While on the subject of amplitudes for the various patches of the Correlation Surface, it will be recalled that the earlier prior art manner of finding a correlation amplitude for a trial shift involves squaring a difference. This has the beneficial property that it both rectifies (it does not matter which of the differing items was the larger) and accentuates greater differences more that small ones. But that has a pronounced effect on interpolation. That is, interpolation is, say, a function I of three input variables: I(CS4, CS5,CS6). I returns the percentage to be added or subtracted from the location corresponding to CS5. If there is a mapping, and clearly there is, from circumstances on the left side of FIG. 5 (illumination circumstances) to the right side (correlation circumstances), then it is clear that I must include the inverse of that mapping. But now we are saying that the earlier prior art mapping involved a squaring operation, so we must not be surprised if the corresponding interpolation rule I includes operations that accomplish the inverse of that. For that earlier prior art such was indeed the case, and although it would seem that for the reduce precision (one bit) later prior art a different interpolation function would be in order, the same interpolation mechanism was still employed. It seems that it provides nearly the right answer anyway, and so was left unchanged.
Thus, the prior art dealt with these complications, and especially with that arising from the squaring, by fitting a family of curves to cross sections of the Correlation Surface, one hypothetical member of which is shown in FIG. 6. Referring now to the graph 25 FIG. 6, note the stair step graph 27, which is amerged composite of the amplitudes of Correlation Surface cross sections similar to shown on the right hand portion of FIG. 5. Curve 26 is a smooth curve that has been fitted to the step-wise waveform 27. Both waveforms have a somewhat “bell curve” shape. The central peak in the middle represents increased correlation. As mentioned in connection with Correlation Surface patch 11 in connection with FIG. 2, the height of the peak depends upon how many pixels are involved. The central portion 28 of fitted smooth curve 26 is parabolic, and is the region over which interpolation can readily be performed. The outlying skirts 29 and 30 are transition regions from strong correlation to what one might expect from correlation performed upon random pixels, which is not the same as strong “anti-correlation” (every compared pixel pair produces a sizeable difference). To be sure, some assumptions (guided by test data obtained from typical work surfaces, such as desk tops, various papers for office use, etc.) concerning a given pixel size (photo sensor dependent) and an average feature size go into producing the curve 26. It turns out that the peaked portion 28 of curve 26 is essentially parabolic.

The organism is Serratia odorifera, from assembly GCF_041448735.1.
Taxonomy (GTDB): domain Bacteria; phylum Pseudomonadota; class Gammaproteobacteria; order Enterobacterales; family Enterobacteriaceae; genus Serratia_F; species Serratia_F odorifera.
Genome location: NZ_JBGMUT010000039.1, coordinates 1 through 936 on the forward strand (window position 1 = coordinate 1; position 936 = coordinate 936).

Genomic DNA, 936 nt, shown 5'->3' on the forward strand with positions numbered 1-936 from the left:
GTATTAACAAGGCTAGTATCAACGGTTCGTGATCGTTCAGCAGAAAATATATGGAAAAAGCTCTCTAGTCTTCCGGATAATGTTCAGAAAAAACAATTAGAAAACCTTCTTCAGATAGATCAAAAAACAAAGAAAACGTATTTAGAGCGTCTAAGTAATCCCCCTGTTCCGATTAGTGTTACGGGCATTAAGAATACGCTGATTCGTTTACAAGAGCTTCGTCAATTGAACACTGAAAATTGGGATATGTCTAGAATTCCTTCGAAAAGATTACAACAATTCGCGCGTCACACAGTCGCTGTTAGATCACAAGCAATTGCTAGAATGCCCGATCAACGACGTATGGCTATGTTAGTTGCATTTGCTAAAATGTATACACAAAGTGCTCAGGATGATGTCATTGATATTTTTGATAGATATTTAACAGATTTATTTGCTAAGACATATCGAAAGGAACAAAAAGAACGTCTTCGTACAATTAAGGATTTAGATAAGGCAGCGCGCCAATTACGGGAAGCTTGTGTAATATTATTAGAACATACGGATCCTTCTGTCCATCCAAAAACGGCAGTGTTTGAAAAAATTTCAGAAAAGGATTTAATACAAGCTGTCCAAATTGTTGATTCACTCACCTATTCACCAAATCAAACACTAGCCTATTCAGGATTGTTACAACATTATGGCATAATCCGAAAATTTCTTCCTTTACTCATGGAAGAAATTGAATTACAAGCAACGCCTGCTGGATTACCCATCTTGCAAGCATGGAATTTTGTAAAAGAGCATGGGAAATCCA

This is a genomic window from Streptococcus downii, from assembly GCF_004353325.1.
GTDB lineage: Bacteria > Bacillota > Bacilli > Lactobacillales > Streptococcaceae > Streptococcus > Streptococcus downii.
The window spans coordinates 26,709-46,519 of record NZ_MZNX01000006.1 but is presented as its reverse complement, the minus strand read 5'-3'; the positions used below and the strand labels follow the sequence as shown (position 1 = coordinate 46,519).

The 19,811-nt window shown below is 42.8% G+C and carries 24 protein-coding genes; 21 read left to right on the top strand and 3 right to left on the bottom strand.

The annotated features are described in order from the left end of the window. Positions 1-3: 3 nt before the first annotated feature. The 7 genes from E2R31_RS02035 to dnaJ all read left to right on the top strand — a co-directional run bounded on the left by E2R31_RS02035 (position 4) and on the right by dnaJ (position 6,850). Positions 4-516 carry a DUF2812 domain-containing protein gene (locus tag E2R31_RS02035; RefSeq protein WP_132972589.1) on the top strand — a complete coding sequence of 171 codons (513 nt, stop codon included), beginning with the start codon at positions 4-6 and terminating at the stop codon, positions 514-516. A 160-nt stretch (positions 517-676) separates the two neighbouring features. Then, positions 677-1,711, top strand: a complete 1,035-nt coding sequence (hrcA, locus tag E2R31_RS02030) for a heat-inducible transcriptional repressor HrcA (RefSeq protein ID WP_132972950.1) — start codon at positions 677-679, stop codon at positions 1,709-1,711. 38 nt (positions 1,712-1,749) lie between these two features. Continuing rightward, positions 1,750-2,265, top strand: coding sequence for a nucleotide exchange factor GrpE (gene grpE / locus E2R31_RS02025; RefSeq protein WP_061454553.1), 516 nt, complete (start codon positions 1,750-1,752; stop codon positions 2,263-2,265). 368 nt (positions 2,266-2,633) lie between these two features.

Curve 26 is said to be a member of a family of similar curves, of which we have shown only one. There is a family, since the height of the peak can vary over time, and also since its width between the locations of transition to regions 29 and 30 can vary. Which member of the family is of interest at any given time is selected by the heights of the Correlation Surface cross section for the dimension within which we are going to interpolate. That gives us three points (the circled A, B and C) along a parabola, which is sufficient to define it. The three points have an abscissa of pixel displacement, and those values will be minus one, zero and plus one. The corresponding ordinates will the value of the cross section at those displacements.